(ii) Respondent has registered the Domain Names in order to prevent the owner of the trademark or service mark from reflecting the mark in a corresponding domain name, provided that Respondent has engaged in a pattern of such conduct; or

(iii) Respondent has registered the Domain Names primarily for the purpose of disrupting the business of a competitor; or

(iv) by using the Domain Names, Respondent has intentionally attempted to attract, for commercial gain, Internet users to Respondent’s websites or other on-line location, by creating a likelihood of confusion with Complainant’s mark as to the source, sponsorship, affiliation, or endorsement of Respondent’s websites or location or of a product.

The Panel concludes that the circumstances referred to in paragraph 4(b)(iv) of the Policy are applicable to the present case and upon the evidence of these circumstances and other relevant circumstances, it is adequate to conclude that Respondents have registered and used the Domain Name in bad faith.

a) Registered in Bad Faith

The Panel finds that Complainant has a widespread reputation in the Trade Marks with regard to its products and business model. Complainant has registered its IKEA trademarks worldwide, including registration in U.S. since 1986. It is not conceivable that Respondent would not have had actual notice of Complainant’s trademark rights at the time of the registration of the Domain Names (in December 2010). The Panel therefore finds that the Domain Names are not one that one could legitimately adopt other than for the purpose of creating an impression of an association with Complainant. (The Argento Wine Company Limited v. Argento Beijing Trading Company, supra).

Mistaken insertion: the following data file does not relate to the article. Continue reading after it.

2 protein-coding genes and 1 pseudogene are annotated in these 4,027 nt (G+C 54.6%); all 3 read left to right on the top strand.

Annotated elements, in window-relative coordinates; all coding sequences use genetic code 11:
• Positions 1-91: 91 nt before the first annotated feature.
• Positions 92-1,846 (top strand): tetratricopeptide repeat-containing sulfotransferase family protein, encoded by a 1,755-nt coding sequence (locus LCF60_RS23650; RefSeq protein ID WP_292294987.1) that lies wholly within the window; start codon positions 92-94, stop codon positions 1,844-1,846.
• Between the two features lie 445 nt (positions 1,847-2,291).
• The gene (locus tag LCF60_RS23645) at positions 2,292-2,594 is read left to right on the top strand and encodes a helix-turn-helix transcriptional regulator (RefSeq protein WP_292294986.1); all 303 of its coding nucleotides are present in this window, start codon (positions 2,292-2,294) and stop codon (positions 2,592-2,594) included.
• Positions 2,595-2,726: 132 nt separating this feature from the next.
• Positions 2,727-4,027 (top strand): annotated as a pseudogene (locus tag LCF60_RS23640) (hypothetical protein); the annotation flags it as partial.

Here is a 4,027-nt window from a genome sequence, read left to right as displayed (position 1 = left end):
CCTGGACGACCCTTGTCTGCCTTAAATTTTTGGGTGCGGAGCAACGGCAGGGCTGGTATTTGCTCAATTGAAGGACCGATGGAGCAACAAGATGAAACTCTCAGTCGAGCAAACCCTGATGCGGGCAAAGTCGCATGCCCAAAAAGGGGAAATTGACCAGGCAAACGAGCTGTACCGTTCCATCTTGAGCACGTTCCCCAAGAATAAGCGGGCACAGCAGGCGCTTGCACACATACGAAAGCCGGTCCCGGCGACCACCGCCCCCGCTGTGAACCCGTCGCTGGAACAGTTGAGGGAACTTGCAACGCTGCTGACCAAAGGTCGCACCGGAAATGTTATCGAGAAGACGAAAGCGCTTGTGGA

Moreover, Respondent has chosen not to formally respond to Complainant’s allegations. According to the panel’s decision in The Argento Wine Company Limited v Argento Beijing Trading Company, supra, “the failure of the Respondent to respond to the Complaint further supports an inference of bad faith. (Bayerische Motoren Werke AG v. (This Domain is For Sale) Joshuathan Investments, Inc., WIPO Case No. D2002-0787).” Thus, the Panel concludes that the Domain Names were registered in bad faith with the intent to create an impression of an association with Complainant’s IKEA branded products and business model.